International Women’s Day – How You Can Help

Today is an important day. Women all over the nation are out in the streets protesting on International Women’s Day in support of #ADayWithoutAWoman. It’s a reminder that feminism is the radical notion that women are people, and it honors the great women whose shoulders we have stood on. To name a few: Sojourner Truth, Elizabeth Cady Stanton, Mary Wollstonecraft, Margaret Fuller, Harriet Beecher Stowe, Susan B. Anthony, Marie Curie, Helen Keller, Eleanor Roosevelt, Rosa Parks, Margaret Thatcher, Anne Frank, Wangari Maathai, J.K. Rowling, and Oprah Winfrey.

The strike brings attention to the fact that “in 2015, female full-time, year-round workers made only 80 cents for every dollar earned by men, a gender wage gap of 20 percent. Women on average, earn less than men in nearly every single occupation for which there is sufficient earnings data for both men and women to calculate an earnings ratio,” according to the Institute for Women’s Policy Research. This gap is widened even further when compared to black and Hispanic women. From Pew Research:

“White and Asian women have narrowed the wage gap with white men to a much greater degree than black and Hispanic women. For example, white women narrowed the wage gap in median hourly earnings by 22 cents from 1980 (when they earned, on average, 60 cents for every dollar earned by a white man) to 2015 (when they earned 82 cents). By comparison, black women only narrowed that gap by 9 cents, from earning 56 cents for every dollar earned by a white man in 1980 to 65 cents today. Asian women followed roughly the trajectory of white women (but earned a slightly higher 87 cents per dollar earned by a white man in 2015), whereas Hispanic women fared even worse than black women, narrowing the gap by just 5 cents (earning 58 cents on the dollar in 2015). [The hourly earnings of black and Hispanic women are just $13 and $12, respectively].”

It’s a reminder of the struggles women have had to go through over hundreds of years and what they are still fighting for. It was only in 1920 that white women achieved the right to vote (a movement started in 1848 in large part by Elizabeth Cady Stanton – it took over 70 years since the conversation began). It was only in 1965 that black women achieved the right to vote, thanks in large part to Sojourner Truth, and voter suppression is still a very real issue for African American Women due to early voting laws in some states.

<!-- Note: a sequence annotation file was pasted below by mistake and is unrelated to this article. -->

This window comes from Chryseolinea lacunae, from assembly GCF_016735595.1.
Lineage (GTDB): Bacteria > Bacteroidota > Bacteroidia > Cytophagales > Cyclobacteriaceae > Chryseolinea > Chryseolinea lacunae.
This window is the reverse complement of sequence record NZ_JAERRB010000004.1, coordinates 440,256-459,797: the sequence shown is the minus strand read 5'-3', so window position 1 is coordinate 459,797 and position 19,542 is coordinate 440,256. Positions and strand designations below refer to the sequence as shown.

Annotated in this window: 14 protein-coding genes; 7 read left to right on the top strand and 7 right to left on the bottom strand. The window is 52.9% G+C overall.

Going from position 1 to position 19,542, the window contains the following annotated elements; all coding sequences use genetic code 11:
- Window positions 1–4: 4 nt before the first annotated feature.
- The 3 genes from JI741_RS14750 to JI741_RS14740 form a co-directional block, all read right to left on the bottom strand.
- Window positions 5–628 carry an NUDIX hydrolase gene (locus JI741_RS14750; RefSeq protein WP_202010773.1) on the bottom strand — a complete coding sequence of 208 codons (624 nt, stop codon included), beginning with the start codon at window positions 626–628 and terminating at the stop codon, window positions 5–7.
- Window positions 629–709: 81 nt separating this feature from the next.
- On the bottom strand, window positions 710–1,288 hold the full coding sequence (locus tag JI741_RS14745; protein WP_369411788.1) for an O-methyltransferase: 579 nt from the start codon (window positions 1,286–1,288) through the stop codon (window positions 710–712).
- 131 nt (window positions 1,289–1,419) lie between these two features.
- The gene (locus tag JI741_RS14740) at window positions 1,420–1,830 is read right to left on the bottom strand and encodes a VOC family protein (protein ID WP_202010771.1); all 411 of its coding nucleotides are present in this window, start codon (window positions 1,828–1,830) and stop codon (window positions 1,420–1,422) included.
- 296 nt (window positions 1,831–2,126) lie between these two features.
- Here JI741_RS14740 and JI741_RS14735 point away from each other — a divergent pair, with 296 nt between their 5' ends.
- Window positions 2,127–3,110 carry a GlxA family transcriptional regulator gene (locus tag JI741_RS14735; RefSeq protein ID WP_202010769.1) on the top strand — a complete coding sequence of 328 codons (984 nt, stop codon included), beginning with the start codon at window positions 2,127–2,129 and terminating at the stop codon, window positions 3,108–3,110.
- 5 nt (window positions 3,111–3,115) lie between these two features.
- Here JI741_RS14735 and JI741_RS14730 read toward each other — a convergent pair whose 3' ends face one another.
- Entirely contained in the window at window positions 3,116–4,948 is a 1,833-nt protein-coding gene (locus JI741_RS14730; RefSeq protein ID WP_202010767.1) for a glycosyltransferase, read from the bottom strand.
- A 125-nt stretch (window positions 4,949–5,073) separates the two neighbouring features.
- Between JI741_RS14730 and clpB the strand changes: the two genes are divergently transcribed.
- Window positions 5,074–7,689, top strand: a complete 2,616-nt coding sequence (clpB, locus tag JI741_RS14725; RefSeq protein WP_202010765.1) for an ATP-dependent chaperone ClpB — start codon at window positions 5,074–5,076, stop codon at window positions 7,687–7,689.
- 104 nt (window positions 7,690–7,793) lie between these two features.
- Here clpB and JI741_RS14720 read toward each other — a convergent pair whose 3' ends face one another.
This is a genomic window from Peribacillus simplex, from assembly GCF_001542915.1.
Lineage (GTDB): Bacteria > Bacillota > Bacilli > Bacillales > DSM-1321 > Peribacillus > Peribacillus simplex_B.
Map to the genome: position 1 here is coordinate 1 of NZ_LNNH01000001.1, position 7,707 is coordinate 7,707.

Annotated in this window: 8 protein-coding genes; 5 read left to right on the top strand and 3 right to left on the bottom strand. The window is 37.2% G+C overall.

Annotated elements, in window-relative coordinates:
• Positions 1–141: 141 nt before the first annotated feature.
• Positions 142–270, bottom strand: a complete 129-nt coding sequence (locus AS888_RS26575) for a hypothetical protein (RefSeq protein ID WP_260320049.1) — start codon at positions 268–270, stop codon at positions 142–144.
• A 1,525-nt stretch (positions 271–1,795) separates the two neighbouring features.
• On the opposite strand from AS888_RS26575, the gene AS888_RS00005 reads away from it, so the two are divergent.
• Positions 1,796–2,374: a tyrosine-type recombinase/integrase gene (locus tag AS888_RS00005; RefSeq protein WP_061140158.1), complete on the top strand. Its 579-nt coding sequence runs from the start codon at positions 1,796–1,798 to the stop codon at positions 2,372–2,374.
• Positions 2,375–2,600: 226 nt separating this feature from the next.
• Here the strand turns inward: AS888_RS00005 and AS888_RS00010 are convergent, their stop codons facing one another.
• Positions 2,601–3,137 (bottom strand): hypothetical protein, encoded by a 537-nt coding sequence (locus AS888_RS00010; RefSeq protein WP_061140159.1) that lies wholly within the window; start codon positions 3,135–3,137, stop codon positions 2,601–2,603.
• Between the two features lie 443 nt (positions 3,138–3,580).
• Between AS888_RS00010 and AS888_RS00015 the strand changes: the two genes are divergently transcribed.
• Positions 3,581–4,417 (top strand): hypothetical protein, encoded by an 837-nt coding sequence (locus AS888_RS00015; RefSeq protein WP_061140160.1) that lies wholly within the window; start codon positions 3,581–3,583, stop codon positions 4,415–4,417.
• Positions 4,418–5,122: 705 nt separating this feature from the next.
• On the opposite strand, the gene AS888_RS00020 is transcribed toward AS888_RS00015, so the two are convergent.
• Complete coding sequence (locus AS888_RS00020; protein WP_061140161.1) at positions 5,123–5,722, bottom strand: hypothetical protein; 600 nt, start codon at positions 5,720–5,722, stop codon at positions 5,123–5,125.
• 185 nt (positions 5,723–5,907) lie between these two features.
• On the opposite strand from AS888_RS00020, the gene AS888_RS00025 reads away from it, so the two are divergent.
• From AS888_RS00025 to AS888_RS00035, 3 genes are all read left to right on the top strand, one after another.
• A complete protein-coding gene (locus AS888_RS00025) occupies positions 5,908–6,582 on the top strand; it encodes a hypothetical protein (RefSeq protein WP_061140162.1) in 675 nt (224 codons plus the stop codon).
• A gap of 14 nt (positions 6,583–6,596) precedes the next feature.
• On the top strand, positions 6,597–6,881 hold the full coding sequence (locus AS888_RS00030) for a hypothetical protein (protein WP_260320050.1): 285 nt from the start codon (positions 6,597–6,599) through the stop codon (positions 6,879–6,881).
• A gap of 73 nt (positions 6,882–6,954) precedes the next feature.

It highlights the campaign to fight against sexual violence and sexual harassment, and with a president that does not respect women’s bodies, it is front and center, and it rears its ugly head every single day. According to the National Coalition Against Domestic Violence and the National Sexual Violence Resource Center:

  • On average, nearly 20 people per minute are physically abused by an intimate partner in the United States.
  • 1 in 3 women have been victims of [some form of] physical violence by an intimate partner within their lifetime.
  • One in 5 women (20%) are sexually assaulted while in college. Rape is the most under-reported crime; 63% of sexual assaults are not reported to police.
  • Only 12% of child sexual abuse is reported to the authorities. And the prevalence of false reporting is just 2-10% [which means these reports should always be taken seriously, until it is proved that they are false].

Feminism is not and should not be a divisive idea. It’s simply the concept that everyone should be equal. Equal in the workforce and equal right to body autonomy which includes freedom from sexual harassment and domestic abuse.

If you want to join the cause, here’s a list of great organizations that need your donations, or can use your help!

Remember to #Resist. Fight for #Equality. Include #IntersectionalFeminism in the discourse. Lumos.

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